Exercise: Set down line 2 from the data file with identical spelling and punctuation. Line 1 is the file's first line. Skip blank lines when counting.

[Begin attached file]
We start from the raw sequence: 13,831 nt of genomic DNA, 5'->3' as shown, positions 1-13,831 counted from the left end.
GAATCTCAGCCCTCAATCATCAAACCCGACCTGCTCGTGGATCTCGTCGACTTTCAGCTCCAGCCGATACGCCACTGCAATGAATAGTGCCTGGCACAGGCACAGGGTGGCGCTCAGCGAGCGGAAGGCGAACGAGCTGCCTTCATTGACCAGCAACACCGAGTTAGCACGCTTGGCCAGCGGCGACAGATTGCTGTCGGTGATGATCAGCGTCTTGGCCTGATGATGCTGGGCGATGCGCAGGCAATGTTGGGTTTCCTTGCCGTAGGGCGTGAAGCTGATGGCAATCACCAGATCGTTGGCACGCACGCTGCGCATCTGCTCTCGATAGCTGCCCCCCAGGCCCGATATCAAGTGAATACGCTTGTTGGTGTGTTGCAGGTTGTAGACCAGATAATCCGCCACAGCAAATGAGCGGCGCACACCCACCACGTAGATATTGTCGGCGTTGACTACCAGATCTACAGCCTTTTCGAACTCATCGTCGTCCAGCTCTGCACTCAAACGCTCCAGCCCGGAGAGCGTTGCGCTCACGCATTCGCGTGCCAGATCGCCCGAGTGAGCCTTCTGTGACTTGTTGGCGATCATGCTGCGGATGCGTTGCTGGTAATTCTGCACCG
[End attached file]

GAATCTCAGCCCTCAATCATCAAACCCGACCTGCTCGTGGATCTCGTCGACTTTCAGCTCCAGCCGATACGCCACTGCAATGAATAGTGCCTGGCACAGGCACAGGGTGGCGCTCAGCGAGCGGAAGGCGAACGAGCTGCCTTCATTGACCAGCAACACCGAGTTAGCACGCTTGGCCAGCGGCGACAGATTGCTGTCGGTGATGATCAGCGTCTTGGCCTGATGATGCTGGGCGATGCGCAGGCAATGTTGGGTTTCCTTGCCGTAGGGCGTGAAGCTGATGGCAATCACCAGATCGTTGGCACGCACGCTGCGCATCTGCTCTCGATAGCTGCCCCCCAGGCCCGATATCAAGTGAATACGCTTGTTGGTGTGTTGCAGGTTGTAGACCAGATAATCCGCCACAGCAAATGAGCGGCGCACACCCACCACGTAGATATTGTCGGCGTTGACTACCAGATCTACAGCCTTTTCGAACTCATCGTCGTCCAGCTCTGCACTCAAACGCTCCAGCCCGGAGAGCGTTGCGCTCACGCATTCGCGTGCCAGATCGCCCGAGTGAGCCTTCTGTGACTTGTTGGCGATCATGCTGCGGATGCGTTGCTGGTAATTCTGCACCG